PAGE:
Pi achieves this by using a different type of consensus algorithm in its blockchain rather than the widely-known and energy exhaustive Proof of Work (PoW) . Pi’s consensus algorithm is based on the Stellar Consensus Protocol (SCP) and an algorithm called Federated Byzantine Agreement (FBA), all of which do not require exhaustive energy consumption to reach consensus in order to secure a ledger. These types of consensus algorithms require the nodes to form quorums and exchange messages with each other based on a trust graph composed of individual quorum slices in order to come to “consensus” on what the next block should be.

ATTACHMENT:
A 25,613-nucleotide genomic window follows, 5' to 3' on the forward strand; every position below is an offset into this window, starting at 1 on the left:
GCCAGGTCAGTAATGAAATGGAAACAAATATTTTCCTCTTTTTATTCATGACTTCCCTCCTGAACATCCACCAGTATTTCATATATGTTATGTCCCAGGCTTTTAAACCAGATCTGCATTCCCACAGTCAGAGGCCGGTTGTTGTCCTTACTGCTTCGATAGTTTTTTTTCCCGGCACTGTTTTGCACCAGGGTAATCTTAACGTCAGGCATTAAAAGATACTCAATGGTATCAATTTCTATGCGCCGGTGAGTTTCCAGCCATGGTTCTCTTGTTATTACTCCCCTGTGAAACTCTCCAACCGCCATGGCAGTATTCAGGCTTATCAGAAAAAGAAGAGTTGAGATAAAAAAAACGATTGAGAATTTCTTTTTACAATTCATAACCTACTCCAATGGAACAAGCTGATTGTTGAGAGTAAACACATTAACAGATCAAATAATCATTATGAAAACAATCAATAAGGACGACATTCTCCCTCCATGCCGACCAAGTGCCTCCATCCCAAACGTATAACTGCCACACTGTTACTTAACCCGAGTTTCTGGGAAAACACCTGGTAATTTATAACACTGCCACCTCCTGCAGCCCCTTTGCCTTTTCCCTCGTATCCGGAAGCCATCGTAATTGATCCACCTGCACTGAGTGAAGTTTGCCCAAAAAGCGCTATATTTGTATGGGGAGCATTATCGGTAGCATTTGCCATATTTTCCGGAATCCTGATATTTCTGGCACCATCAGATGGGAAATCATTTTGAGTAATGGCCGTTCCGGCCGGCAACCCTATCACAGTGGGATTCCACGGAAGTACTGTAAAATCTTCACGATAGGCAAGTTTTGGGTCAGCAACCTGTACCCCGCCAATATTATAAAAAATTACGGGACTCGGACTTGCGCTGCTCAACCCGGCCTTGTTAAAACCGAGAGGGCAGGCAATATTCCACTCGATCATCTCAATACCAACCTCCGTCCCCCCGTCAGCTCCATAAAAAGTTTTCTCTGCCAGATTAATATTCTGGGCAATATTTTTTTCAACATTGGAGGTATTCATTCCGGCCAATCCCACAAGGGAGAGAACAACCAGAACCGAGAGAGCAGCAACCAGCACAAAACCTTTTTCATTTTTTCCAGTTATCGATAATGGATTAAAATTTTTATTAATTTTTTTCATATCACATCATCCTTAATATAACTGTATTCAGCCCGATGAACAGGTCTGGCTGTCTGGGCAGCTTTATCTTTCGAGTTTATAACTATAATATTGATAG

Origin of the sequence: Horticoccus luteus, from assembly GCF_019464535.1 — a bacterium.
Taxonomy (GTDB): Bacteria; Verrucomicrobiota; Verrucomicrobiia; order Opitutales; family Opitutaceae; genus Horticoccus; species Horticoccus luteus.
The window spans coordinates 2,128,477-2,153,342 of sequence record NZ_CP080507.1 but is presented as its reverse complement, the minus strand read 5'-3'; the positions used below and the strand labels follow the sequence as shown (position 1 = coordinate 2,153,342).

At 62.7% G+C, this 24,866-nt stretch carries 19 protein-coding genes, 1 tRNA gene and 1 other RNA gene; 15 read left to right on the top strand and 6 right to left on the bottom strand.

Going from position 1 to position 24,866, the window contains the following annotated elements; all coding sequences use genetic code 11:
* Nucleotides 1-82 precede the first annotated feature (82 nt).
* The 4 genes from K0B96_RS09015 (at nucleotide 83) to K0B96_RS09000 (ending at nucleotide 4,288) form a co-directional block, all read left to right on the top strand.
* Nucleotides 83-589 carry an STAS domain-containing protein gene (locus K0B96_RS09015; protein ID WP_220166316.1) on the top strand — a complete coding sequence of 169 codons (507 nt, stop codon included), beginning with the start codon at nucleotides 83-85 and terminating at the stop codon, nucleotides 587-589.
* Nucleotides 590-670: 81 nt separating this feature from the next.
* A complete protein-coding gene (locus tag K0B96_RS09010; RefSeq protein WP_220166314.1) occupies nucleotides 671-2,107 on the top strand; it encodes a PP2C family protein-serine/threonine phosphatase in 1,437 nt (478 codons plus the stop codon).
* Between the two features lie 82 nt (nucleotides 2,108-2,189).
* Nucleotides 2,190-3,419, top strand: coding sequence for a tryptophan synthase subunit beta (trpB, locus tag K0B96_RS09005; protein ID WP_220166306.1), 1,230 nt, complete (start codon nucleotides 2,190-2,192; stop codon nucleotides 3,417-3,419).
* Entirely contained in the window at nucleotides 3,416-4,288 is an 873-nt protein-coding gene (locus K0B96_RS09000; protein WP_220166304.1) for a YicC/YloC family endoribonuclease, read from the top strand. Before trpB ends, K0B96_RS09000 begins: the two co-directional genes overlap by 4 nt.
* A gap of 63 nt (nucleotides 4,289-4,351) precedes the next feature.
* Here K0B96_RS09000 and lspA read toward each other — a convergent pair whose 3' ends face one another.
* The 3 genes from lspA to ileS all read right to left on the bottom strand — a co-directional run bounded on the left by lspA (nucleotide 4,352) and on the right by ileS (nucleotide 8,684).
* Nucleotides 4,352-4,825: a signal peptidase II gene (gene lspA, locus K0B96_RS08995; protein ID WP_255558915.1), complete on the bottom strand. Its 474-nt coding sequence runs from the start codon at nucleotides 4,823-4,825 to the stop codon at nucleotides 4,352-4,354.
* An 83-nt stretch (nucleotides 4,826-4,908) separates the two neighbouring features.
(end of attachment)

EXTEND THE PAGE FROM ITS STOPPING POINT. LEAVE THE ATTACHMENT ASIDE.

Mining is the process of contributing to the consensus algorithm of a blockchain to secure its ledger in exchange for rewards. While PoW mining requires a lot of energy consumption for nodes to “work” to solve mathematical puzzles to help the algorithm reach consensus, Pi mining requires a distributed trust graph. The security circles of each individual mobile miner will aggregate into a global trust graph that will feed the consensus algorithm of the Pi blockchain. Therefore, each mobile miner mines Pi by contributing to the intersectionality, security and feasibility of the Pi Blockchain’s consensus algorithm in order to secure the Pi ledger. While PoW miners’ contribution to those blockchains is energy, Pi mobile miners’ contribution to Pi Blockchain is their trust relationships and active confirmation of such relationships. The heavy lifting of running the consensus algorithm based on this trust graph aggregated from mobile miners is still done by computer nodes. In fact, the Pi Testnet already has more than 10,000 such computer nodes, placing Pi onto a good path towards creating a very decentralized Mainnet.